New Group Proposes iPad Photo Use Fees to Publishers

Posted on 9/27/2010 by Jim Pickerell | Printable Version | Comments (0)

As we move forward in the digital publication age, a group of celebrity photo agencies has untied into the Editorial Photo Agency Guild, which is leading the way in attempting to establish some pricing principles for the use of photos in iPad applications. The need for a unified approach in bargaining became apparent when People magazine announced its plans to launch an iPad application and provide it free to print subscribers.

Time Inc. has not specified what exactly this app would offer, but photos will clearly be a core component. It is uncertain whether content not available in the print edition will be made available through the app, but that would seem an obvious extension of the capabilities—if not at launch, then soon thereafter.

Currently, online photo uses represent a fraction of the fees photo agencies earn for print uses, but agencies recognize that the tablet market may be a game-changer. A recent review conducted by five of the world’s leading publishers concluded that subscription revenue of interactive periodicals could reach $3 billion by 2014. There have been no estimates as to how much additional advertising revenue might bring.

EPAG has proposed to more than 100 U.S. publications the following additional fees for image uses on the iPad and other e-reader products.

1) Include iPad/e-reader usage in current print pricing by adding a $50 minimum for red carpet or $100 minimum for candid non-exclusives, or add 25% to the print price agreed, whichever is the greater, for the first 6 months, 50% for the following 6 months, and 100% of the current fee paid after 1 year. Exclusives to be negotiated each time.

2) Images used independently of the print edition would be paid at 100% of the estimated print rate. Recognizing that electronic platforms are new, EPAG is prepared to ramp this up at 50% of the estimated print price for the first 6 months. After 6 months, the organization plans to renegotiate these fees based on iPad and e-reader traffic, ad revenue and market share.

3) All images used need to be reported to the relevant agency in a mutually acceptable format.

EPAG members emphasized: “We remain extremely dedicated to offering the best images in order to bring to your readers the best experience possible. We would like to take this opportunity to set up a short meeting with you to discuss the potential for this new service offering and how best to work together on making it a success.”

Free or fee

Whether the app should be available to subscribers for free, or whether a fee should be charged has been the subject of a dispute between Apple and Time for several months. Apple normally takes a cut of the cost of app downloads. If there is no cost, there is no cut for Apple. A one-year subscription to People costs about $100, and it had just under 2.3 million subscribers as of June 30. By making the app available free to subscribers, People is certain to see its download numbers on the iPad store, a closely watched industry metric, rise. One would assume that Apple has negotiated some type of payment from Time for each app download, but that has not been specified.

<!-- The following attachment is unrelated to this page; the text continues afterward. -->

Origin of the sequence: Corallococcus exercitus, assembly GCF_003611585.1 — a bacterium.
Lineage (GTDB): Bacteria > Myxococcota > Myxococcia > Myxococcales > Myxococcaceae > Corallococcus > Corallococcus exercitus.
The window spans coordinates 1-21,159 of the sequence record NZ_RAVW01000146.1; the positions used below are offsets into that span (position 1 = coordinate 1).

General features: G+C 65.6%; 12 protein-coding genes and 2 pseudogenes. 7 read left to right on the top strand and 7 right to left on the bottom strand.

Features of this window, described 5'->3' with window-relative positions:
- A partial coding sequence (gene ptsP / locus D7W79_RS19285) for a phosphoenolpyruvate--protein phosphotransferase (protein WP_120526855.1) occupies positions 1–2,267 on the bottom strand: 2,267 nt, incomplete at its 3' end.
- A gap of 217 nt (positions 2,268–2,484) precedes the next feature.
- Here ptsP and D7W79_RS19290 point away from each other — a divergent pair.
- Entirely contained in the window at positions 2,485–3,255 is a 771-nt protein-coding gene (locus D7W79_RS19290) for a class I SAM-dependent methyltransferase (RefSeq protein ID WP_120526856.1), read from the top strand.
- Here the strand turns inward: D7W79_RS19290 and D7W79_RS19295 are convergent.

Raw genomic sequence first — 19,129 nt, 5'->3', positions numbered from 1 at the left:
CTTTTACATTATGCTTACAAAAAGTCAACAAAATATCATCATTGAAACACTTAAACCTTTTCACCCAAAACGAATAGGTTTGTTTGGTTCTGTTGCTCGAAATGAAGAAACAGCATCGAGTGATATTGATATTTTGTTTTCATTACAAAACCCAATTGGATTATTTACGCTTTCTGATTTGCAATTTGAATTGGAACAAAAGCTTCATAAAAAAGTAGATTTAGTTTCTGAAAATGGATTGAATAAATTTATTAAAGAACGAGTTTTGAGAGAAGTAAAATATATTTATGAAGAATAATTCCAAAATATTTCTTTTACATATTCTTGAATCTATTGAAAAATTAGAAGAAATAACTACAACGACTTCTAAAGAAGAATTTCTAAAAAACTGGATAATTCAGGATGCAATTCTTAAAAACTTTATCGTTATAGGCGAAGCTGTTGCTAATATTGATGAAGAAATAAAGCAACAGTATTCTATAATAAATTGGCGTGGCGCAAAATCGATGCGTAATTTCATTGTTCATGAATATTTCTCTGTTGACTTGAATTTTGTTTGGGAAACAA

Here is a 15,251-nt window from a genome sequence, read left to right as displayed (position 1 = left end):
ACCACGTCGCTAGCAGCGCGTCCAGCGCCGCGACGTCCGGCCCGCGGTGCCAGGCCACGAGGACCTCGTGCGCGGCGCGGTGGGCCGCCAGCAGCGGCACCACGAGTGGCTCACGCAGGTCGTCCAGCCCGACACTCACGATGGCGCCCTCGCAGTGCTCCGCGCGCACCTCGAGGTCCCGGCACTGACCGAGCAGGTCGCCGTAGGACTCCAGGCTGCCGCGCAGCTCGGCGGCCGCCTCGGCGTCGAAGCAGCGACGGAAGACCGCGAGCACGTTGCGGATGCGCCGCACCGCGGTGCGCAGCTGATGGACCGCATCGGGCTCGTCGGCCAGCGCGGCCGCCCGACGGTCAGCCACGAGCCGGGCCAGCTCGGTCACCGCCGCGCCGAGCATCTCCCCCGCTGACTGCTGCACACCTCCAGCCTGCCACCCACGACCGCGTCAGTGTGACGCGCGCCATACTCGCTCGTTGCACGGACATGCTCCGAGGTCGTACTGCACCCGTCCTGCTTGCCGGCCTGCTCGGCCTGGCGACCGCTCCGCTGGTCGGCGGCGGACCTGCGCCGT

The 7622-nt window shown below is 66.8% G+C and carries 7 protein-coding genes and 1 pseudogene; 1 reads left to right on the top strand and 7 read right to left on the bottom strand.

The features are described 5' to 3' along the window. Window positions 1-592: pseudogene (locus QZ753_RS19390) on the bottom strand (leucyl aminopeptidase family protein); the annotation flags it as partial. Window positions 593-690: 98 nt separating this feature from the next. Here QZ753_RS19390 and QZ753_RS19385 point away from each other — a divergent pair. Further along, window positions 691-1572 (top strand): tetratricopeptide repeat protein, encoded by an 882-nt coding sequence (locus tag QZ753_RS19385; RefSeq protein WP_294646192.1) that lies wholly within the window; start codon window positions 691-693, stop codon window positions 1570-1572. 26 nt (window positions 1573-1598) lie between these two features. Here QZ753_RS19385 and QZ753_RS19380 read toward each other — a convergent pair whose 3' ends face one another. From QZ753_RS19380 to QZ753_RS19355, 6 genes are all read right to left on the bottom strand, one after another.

Time has also said it believes that adding digital products to its print subscriptions makes the subscriptions more valuable for print advertising, which is still far more lucrative than digital advertising. If People is now able to charge more for its ads and begins to include video ads and digital versions of print ads in its iPad app, one would assume that Apple would want to share in that revenue.

Time says that it plans to offer the same bundled model for its other magazine iPad apps. Other magazine publishers have no plans to give digital content away as part of a print subscription. Condé Nast, for example, is devising a pricing structure for print-digital packages, where prices are expected to exceed current subscription rates.

The big question that will play out in the near future is whether giving apps away for free makes it possible to sell more ads at a higher fee, thus earning more than could be earned by charging a separate subscription fee for the apps.

The member agencies of EPAG are Abaca, Admedia, Bauer-Griffin, BEImages, Big Pictures, BuzzFoto, Celebrity Photo Agency, Elevation, Fame Pictures, INF, PacificCoastNews, PictureGroup, PhotoLink, RameyPix, RexUSA, Sipa Press, Splash, Star Max, Startraks and WENN. The two big guns in the editorial image world—Getty Images and Corbis—have yet to participate in EPAG or put their weight behind these proposals.

Copyright © Jim Pickerell. The above article may not be copied, reproduced, excerpted or distributed in any manner without written permission from the author. All requests should be submitted to Selling Stock at 10319 Westlake Drive, Suite 162, Bethesda, MD 20817, phone 301-461-7627, e-mail: wvz@fpcubgbf.pbz

Jim Pickerell is founder of, an online newsletter that publishes daily. He is also available for personal telephone consultations on pricing and other matters related to stock photography. He occasionally acts as an expert witness on matters related to stock photography. For his current curriculum vitae go to:  


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